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Adult nursing
Current state of knowledge around nurse-led cardioversion: a launchpad for future projects
  1. Jennifer Fournier
  1. School of Nursing, Laurentian University, Sudbury, Ontario, Canada
  1. Correspondence to Jennifer Fournier, School of Nursing, Laurentian University, Sudbury, ON P3E 2C6, Canada; JL_fournier{at}laurentian.ca

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Commentary on: Manoj S, Moore Z, Patton D, et al. The impact of a nurse-led elective direct current cardioversion in atrial fibrillation on patient outcomes: a systematic review. J Clin Nurs 2019;28:3374–85. doi: 10.1111/jocn.14852.

Implications for research and practice

  • Nurse-led cardioversion clinics demonstrate promising potential in terms of patient safety, reducing wait times, decreasing costs and increasing patient satisfaction.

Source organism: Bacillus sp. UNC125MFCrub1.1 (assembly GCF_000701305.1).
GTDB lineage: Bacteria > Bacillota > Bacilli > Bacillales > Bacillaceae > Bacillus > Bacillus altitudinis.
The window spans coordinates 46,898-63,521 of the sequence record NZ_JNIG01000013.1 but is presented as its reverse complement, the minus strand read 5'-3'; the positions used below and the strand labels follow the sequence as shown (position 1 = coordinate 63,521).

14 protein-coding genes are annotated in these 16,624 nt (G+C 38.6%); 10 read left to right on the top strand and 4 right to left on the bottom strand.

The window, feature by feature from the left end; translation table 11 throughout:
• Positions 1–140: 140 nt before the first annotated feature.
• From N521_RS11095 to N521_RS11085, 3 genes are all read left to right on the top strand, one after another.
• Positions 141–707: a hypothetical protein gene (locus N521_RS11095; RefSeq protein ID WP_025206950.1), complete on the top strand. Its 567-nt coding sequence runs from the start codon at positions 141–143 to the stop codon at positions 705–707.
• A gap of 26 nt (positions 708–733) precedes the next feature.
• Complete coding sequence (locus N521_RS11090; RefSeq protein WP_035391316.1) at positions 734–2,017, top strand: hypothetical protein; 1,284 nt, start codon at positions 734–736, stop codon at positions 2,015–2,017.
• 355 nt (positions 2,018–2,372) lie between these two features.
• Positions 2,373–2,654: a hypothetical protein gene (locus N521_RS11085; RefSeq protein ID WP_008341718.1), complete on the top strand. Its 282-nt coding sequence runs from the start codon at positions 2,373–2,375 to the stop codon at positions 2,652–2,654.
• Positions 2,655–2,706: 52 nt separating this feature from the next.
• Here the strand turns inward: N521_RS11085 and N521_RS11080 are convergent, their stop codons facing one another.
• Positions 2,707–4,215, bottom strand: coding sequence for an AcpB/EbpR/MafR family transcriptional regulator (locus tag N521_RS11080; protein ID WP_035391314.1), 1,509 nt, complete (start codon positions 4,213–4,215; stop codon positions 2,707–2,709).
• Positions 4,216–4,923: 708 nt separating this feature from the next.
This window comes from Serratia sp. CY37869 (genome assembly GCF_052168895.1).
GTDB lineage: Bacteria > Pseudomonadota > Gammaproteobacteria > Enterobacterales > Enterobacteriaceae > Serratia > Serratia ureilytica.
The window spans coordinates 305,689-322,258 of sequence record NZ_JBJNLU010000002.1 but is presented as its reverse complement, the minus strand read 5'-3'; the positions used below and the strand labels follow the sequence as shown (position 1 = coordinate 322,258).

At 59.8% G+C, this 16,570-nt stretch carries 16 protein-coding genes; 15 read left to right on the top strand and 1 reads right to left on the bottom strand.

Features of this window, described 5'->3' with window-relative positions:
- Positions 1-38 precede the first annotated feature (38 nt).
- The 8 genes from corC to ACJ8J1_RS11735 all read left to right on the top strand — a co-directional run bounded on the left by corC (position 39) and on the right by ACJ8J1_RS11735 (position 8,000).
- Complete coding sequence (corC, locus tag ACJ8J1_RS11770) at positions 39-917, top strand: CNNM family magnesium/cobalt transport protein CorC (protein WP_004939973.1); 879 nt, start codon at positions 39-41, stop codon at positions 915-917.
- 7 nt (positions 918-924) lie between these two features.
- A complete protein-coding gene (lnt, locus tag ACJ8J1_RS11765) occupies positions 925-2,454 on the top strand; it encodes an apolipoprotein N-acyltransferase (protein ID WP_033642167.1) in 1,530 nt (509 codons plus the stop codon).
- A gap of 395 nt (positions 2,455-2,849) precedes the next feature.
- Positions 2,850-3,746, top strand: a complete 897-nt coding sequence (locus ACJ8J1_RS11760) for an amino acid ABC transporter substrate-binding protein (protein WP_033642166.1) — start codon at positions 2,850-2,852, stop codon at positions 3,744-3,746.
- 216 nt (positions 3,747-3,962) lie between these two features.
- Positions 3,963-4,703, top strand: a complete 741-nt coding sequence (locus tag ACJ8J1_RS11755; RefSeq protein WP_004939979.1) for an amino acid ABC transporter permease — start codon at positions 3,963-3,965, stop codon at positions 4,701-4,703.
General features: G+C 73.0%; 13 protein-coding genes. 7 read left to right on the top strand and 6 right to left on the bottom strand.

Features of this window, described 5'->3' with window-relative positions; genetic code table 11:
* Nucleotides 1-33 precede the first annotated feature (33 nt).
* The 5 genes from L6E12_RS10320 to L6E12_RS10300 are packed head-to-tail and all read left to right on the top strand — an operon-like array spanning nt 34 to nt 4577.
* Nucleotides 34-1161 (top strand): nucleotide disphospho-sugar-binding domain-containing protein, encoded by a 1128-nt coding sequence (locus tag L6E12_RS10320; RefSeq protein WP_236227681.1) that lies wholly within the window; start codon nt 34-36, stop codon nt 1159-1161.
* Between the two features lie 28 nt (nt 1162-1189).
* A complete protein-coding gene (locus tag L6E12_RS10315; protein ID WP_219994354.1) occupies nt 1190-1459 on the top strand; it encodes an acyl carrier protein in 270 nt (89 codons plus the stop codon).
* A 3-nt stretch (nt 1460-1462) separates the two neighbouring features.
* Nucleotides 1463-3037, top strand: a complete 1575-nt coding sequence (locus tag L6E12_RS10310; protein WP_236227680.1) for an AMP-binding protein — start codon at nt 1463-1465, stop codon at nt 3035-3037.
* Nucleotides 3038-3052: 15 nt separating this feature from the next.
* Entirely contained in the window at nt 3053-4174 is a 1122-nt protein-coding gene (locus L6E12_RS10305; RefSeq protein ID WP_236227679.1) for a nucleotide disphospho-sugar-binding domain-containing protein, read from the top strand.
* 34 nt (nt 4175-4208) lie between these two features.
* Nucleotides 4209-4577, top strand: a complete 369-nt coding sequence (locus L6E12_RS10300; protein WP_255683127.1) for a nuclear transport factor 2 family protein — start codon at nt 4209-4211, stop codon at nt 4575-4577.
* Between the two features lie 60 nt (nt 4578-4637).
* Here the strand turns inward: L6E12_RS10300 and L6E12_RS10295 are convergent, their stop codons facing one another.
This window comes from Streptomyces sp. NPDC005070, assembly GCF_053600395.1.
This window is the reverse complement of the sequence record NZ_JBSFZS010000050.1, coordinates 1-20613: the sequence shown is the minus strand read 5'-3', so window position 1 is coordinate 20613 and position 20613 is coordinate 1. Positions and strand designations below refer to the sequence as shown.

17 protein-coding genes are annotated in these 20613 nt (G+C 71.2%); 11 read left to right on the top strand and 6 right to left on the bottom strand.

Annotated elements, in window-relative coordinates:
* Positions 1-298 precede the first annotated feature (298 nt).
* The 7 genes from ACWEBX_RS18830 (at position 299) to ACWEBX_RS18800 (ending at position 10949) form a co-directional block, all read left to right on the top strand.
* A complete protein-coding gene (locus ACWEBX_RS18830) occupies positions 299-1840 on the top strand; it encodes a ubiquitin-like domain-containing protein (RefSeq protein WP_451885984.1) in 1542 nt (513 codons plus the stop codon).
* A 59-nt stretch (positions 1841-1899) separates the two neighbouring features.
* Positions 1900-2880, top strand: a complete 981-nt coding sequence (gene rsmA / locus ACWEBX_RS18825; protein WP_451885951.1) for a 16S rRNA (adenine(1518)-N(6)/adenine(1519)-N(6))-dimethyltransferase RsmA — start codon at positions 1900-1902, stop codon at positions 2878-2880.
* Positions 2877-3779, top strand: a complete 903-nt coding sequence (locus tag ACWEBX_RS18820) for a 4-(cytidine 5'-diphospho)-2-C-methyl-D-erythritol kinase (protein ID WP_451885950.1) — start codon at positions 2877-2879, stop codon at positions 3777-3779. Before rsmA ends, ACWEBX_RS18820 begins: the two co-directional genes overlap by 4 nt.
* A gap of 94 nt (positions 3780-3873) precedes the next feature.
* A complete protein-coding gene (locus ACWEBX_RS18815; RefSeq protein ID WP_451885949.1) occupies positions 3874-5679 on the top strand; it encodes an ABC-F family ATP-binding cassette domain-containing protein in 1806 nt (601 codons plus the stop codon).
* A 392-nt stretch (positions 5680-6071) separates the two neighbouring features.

• The review suggests the need for further quantitative, outcomes focused studies on nurse and nurse practitioner led cardioversion clinics.

Context

Direct current cardioversion is an electrical cardiac treatment used to reset heart rhythms in some patients with atrial fibrillation.1 While direct current cardioversion had historically been medically led, increased demand for the treatment has led to the development of nurse-led services.2 Nurse and nurse practitioner led cardioversion clinics will be seen more often as our populations age. It is important to develop a body of research around efficacy and best practices related to nurse-led cardioversion clinics going …

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Footnotes

  • Competing interests None declared.

  • Provenance and peer review Commissioned; internally peer reviewed.

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